A conversation about the Drawing 2 course
This is a post from the weareoca.com archive. Information contained within it may now be out of date.
Emma Drye (course author of drawing 2) in conversation with student Alison Churchill:
E:As the author of drawing two it’s great to be able to speak to one of the first students to go through the course. I tried to build a framework that allowed as much freedom as possible whilst also giving enough structure to aid momentum. The exercises foreground creativity, inventiveness and sensitivity, which I can imagine might put quite a bit of pressure on. Have you found the course is supportive enough to enable you to explore those sides of your thinking?
A: I think I’m only just beginning to realise what potential there is in the course to develop these aspects! You can really take it as far as you can. It’s a real step on from Drawing 1.
On the surface the course looks relatively straightforward. Part 1 is called “exploring composition” and has 4 projects: 1) observational drawing, 2) using space, 3) changing the scale, and 4) the human form.
I thought I more or less knew what composition was, for example — all to do with where you placed things, which angle you draw them from, what to include and what to leave out, etc. The cup to the right, or the cup to the left perhaps….?
The instructions are clearly and simply laid out. In fact it’s deceptively simple! The learning is experiential. By doing Project 1 I learned to look for design, relationships and how pattern is repeated. That choice means being selective and focussed. You include things for a reason. And by so do doing there is greater attention and care to what you yourself have chosen. You learn to look more carefully.
In Project 2, I learned to be aware of the relationship between forms, and the energy between the edges of the objects and the edges of the paper, or the world you are creating. I learned how the energy explodes outwards when you put a small drawing onto a larger piece of paper and expand the lines into the new, large space.
In project 3 I experienced how it feels different working at different scales. When drawing small, there is a sense of intimacy and care towards the object being drawn, and when drawing large — A1 or A0 — there is an exhilarating sense of freedom and expansiveness. I chose a garlic bulb to draw inspired by Ayla Morten’s superbulb. First of all I drew it actual size, then expanded it to A2 and then to A1, by which time it had stopped being a garlic bulb and had turned into a mountainous landscape! I then took the scale right back down again, by photographing and transferring the image into a sketchbook using Image Maker and extending beyond the edges to create different imaginary landscapes. Again, very exciting.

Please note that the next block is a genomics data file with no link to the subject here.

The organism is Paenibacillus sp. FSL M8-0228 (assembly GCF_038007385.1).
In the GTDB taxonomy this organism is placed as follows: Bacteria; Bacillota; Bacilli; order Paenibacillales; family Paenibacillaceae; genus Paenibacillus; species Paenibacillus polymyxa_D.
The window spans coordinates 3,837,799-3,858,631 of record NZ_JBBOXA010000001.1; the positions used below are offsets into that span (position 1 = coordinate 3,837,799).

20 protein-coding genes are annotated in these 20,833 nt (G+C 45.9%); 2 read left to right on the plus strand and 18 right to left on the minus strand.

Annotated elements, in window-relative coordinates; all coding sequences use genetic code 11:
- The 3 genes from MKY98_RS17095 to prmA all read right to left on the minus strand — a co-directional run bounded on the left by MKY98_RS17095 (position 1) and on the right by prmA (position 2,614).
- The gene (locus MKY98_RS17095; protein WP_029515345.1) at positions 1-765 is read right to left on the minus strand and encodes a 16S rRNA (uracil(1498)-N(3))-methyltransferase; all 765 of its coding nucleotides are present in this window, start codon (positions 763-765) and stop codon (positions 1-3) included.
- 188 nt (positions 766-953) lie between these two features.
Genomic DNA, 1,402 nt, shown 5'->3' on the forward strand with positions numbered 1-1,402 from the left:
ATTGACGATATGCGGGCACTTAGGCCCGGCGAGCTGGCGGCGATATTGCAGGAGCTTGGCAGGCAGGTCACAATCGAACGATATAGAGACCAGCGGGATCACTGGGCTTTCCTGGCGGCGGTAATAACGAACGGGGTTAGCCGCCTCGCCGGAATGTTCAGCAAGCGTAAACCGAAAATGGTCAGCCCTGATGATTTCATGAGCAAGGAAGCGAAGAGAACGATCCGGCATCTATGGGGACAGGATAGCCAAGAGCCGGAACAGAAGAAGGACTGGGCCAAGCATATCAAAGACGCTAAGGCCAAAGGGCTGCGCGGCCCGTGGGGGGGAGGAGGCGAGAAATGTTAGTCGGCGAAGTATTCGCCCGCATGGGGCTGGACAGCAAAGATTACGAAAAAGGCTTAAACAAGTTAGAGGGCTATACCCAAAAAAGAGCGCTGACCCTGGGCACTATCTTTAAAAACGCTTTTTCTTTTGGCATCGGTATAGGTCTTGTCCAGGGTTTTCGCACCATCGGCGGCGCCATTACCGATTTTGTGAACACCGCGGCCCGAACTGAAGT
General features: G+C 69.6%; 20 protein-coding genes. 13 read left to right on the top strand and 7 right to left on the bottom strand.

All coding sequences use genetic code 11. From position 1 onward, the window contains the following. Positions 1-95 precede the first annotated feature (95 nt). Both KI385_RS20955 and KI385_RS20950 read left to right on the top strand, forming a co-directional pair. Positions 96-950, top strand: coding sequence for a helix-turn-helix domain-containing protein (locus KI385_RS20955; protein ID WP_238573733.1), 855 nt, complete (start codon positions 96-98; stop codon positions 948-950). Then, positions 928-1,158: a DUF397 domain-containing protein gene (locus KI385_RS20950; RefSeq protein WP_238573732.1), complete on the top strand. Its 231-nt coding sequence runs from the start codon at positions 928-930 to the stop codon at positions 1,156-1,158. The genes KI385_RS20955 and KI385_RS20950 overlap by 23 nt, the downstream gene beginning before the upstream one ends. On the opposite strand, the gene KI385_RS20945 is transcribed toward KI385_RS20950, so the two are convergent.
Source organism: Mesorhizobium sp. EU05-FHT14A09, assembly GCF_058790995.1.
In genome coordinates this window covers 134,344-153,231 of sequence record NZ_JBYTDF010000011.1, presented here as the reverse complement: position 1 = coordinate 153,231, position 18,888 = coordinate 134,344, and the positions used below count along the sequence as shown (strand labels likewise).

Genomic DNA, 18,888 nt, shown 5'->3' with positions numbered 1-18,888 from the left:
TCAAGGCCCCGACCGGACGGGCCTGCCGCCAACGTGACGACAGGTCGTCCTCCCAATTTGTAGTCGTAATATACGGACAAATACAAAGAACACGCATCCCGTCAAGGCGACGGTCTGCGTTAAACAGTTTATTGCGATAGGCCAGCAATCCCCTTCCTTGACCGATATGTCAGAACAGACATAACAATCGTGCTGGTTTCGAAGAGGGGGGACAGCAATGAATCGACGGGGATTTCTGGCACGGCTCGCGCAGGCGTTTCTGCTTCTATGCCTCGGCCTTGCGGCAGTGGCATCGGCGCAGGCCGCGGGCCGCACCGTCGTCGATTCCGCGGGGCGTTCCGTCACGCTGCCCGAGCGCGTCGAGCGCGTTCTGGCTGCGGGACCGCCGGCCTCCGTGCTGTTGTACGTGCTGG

I could go on — that’s only the first 3 projects of Part 1 of a 5 part course!
So it’s not so much about drawing different types of objects, but experiential learning of the fundamental principles or laws of drawing.
I now realise, after my tutor feedback, that I could have gone a lot further with each project….. Instead of doing two or three drawings for each project I should have really pushed through to create a whole series to really get the most benefit out of the course.
E: That is very interesting. That was certainly my main concern as I was writing the course, and of course is cropping up again as we finish off the new level 3 courses. I think the exercises and projects are like a ramp, or maybe even a gangplank. If you casually toddle up the ramp you will just fall off the end, but if you really run at it you might fly. I can see that you have gone for it here though and the work looks fantastic. Another concern I had was that some students would balk at the constant pressure to be creative and inventive and perhaps worry that that meant they had to be revolutionary or make work that didn’t feel like their own. It is important to push out of your comfort zone on an undergraduate course but I did try to remind students not to lose sight of themselves. Maybe it would be a good idea for students to re read the course intro before each chapter. Do you think that the course allows for personal development so that those students who want to make more traditional drawings can still develop that using these exercises?
A: Yes, I’m sure you can. Some of them are a bit “wacky”, such as the automatic drawing project where you get a moving object to make the marks for you, or the one where you go out and do a kind of “Andy Goldsworthy” in the environment! But in most cases the instructions are quite straightforward. For example, when I did the series of garlic bulbs/landscapes, the instructions were simply to draw a cluster of small objects, focus on a cropped area and then make a larger drawing which gives the impression of a landscape view or architectural detail. If you are doing it for personal development you can focus on those projects which help you go in the direction you want to go in.
E: I think there is certainly scope for all students to do extra work for those projects that really grab them. Thanks again Alison, I love the garlic bulb waterfall in your sketchbook!